JOURNAL OF GOVERNANCE AND POLITICS


SCHOOL OF GOVERNANCE AND POLITICS MGIMO UNIVERSITY RUSSIA

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№1(4), 2019

Contemporary Issues In Law And Politics

Conflict of Laws: main peculiarities and modern problems

Angelina V. Shepeleva, School of Governance and Politics, MGIMO University

Abstract

The article touches upon the issues of conflict of laws in the context of resolution of problems arising out of diversity of courts and legal systems. The author starts by telling that conflict of laws pertains to relations across different legal jurisdiction and describing the collision problem at large. Much attention is paid to the problems of private international law as related to legal collisions. The author draws attention to such problems as “hidden conflicts”, reference and qualification issues. The author comes to the conclusion that there are certain means by which such collisions can be eliminated.

Key words: conflict of laws, choice of law, collision, renvoi, hidden conflicts, conflict of qualification

Main body

Modern law is not only changing, but it is becoming more extensive, covering a previously unknown relationships. The essence of the conflict of laws issue is the law of which state is to regulate the legal relationship with foreign element: the law of the forum or the law of the state which the foreign element belongs to.

Conflict of laws is a subset of private international law that formed its original component. The main goal of private international law is resolving collisions between two legal orders, so the main part of the rules of private international law consists of the so-called conflict rules which show the law of which state is to be applied to this legal relationship. Despite the wide application of such concepts as "conflict of laws", "the application of foreign law", "choice of law", they are inaccurate to a certain extent. The collision problem is expressed in the necessity of the choice between not only separate rules, but between legal frameworks (Zvekov, 2000). The conflicts rule refers to a foreign legal system as a whole. For example, one family bought a car in North Carolina and decided to go to Montana. During their trip on the territory of Kansas they got into a car accident where all the family died except the baby. Guardian of the child claimed a file on a Michigan’s automaker company. The plaintiff believed to apply the law of Montana which provided more strict liability to the automaker, while the defendant insisted on the application the Kansas law - the place of the injury. The court found that the Kansas law aimed at regulating trade in the state, but in this case the vehicle was not purchased in this state. The court did not apply the law of North Carolina too since this state has a reference to the law of Kansas. Michigan had not interest in applying its law to the dispute. Finally, the court turned to the law of the state of domicile of the victims - the law of Montana establishing strict liability of the manufacturer and maximizing consumer protection, which is domiciled in this state.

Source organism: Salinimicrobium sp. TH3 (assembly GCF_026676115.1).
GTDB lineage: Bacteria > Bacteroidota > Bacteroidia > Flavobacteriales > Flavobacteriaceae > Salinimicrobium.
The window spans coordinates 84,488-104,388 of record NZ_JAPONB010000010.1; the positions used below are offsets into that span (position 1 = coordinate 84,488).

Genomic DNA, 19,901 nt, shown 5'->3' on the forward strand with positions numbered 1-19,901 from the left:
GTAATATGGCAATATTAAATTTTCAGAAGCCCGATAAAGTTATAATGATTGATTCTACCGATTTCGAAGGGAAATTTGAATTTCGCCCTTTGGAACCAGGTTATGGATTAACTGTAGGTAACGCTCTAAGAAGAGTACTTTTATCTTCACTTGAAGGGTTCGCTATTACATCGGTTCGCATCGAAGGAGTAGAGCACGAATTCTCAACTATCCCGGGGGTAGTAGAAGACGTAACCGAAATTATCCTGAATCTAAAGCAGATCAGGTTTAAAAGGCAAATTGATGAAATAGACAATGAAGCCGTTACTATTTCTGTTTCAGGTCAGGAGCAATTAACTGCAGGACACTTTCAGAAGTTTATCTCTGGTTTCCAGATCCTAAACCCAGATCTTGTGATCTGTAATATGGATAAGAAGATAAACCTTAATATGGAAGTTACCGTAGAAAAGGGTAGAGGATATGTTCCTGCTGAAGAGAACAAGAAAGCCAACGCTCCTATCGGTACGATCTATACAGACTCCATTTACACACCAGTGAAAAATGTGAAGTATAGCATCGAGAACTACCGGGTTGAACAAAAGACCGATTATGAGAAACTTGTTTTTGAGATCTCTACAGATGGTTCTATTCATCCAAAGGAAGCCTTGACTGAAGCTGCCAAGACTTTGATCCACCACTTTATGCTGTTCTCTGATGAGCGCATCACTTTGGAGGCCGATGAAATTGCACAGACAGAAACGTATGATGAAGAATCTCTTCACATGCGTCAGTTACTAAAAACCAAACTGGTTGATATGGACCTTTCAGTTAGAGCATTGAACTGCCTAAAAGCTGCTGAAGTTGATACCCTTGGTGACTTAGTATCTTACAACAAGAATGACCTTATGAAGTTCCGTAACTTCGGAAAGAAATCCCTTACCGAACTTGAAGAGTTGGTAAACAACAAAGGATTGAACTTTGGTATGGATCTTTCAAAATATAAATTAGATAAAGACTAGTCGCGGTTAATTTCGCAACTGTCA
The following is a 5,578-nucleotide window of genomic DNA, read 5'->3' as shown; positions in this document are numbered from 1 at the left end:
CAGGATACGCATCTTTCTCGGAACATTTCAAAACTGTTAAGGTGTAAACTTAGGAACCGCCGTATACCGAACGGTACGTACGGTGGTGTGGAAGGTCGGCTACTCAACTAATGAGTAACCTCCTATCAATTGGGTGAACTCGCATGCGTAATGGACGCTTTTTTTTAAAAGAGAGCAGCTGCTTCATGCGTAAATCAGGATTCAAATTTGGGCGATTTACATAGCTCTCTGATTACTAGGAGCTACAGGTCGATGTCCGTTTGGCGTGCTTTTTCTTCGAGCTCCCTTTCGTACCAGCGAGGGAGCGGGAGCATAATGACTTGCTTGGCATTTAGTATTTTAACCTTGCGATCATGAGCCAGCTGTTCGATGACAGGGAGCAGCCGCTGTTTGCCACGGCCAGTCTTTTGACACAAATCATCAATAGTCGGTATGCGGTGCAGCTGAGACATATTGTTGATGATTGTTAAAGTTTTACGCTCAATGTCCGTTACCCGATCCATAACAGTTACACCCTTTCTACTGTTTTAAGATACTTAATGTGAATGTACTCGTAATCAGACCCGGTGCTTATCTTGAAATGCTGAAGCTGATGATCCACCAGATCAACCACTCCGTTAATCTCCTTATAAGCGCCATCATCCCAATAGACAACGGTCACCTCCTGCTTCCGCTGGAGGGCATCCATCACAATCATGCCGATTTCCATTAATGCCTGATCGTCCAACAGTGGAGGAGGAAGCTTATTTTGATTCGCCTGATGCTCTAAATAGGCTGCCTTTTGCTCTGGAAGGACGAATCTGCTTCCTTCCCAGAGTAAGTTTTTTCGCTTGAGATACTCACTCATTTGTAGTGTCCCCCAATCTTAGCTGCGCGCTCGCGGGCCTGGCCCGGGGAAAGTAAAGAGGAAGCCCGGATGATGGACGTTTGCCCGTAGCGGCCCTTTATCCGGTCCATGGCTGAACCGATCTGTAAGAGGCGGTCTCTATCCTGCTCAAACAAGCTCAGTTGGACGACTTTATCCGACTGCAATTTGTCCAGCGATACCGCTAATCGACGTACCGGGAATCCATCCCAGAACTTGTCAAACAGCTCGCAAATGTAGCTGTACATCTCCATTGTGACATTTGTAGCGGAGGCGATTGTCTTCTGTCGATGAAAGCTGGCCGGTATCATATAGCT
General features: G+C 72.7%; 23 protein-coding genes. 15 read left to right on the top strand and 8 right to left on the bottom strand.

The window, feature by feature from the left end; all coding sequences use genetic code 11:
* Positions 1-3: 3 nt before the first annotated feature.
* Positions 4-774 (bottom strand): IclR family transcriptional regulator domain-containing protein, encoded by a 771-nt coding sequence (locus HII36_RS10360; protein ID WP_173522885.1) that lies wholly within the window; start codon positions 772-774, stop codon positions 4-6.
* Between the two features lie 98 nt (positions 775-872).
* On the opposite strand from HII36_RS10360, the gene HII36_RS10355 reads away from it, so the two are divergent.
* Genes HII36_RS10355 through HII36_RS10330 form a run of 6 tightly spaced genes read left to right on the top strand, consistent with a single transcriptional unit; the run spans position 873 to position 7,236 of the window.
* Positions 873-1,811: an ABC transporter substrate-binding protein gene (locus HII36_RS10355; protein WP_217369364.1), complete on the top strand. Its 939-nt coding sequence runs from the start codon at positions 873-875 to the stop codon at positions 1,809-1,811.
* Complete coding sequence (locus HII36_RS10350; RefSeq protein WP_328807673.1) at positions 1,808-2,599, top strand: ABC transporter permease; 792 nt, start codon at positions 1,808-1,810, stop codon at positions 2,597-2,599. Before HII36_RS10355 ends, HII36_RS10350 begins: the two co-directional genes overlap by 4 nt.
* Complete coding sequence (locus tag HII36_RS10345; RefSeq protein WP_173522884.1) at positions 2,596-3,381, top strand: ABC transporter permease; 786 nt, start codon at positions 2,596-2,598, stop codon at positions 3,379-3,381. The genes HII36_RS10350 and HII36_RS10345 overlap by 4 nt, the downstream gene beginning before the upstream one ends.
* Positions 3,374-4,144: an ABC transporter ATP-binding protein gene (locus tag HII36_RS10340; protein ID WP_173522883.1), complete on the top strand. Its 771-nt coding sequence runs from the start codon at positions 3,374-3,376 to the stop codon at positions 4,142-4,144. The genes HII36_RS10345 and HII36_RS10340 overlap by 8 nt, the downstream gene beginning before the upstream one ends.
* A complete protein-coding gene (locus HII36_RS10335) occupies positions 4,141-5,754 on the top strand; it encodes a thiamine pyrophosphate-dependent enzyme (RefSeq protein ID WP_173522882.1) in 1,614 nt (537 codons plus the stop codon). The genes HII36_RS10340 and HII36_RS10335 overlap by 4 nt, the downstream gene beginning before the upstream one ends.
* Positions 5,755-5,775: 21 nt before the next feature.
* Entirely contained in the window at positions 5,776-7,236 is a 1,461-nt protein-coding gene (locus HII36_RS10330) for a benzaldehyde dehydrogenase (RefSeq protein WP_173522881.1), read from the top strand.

The problem of conflict of laws arises due to the fact that legal frameworks unequally solve the same questions of the international civil turnover. No matter how significant the achievements in the unification of law are, a unique and compulsory for all states system of conflict rules has not been created. There still remain significant differences in governing private law relations. But the idea of creating collision rules common to most legal systems is positive. The problem is where to find such generalized concepts. Moreover, who should produce comparative analysis of the law of different countries and to set common legal concepts? Nowadays the court is only to decide conflict-of-laws question and determine the applicable law.

One of the most difficult problems of private international law is the problem of “hidden conflicts”. The differences in the collision regulations give rise to a double discrepancy, i.e. conflict conflicts. The most important is that such collisions lead to the clash of conflict of laws principles. They appear when the same concept is applied to completely different in essence phenomena.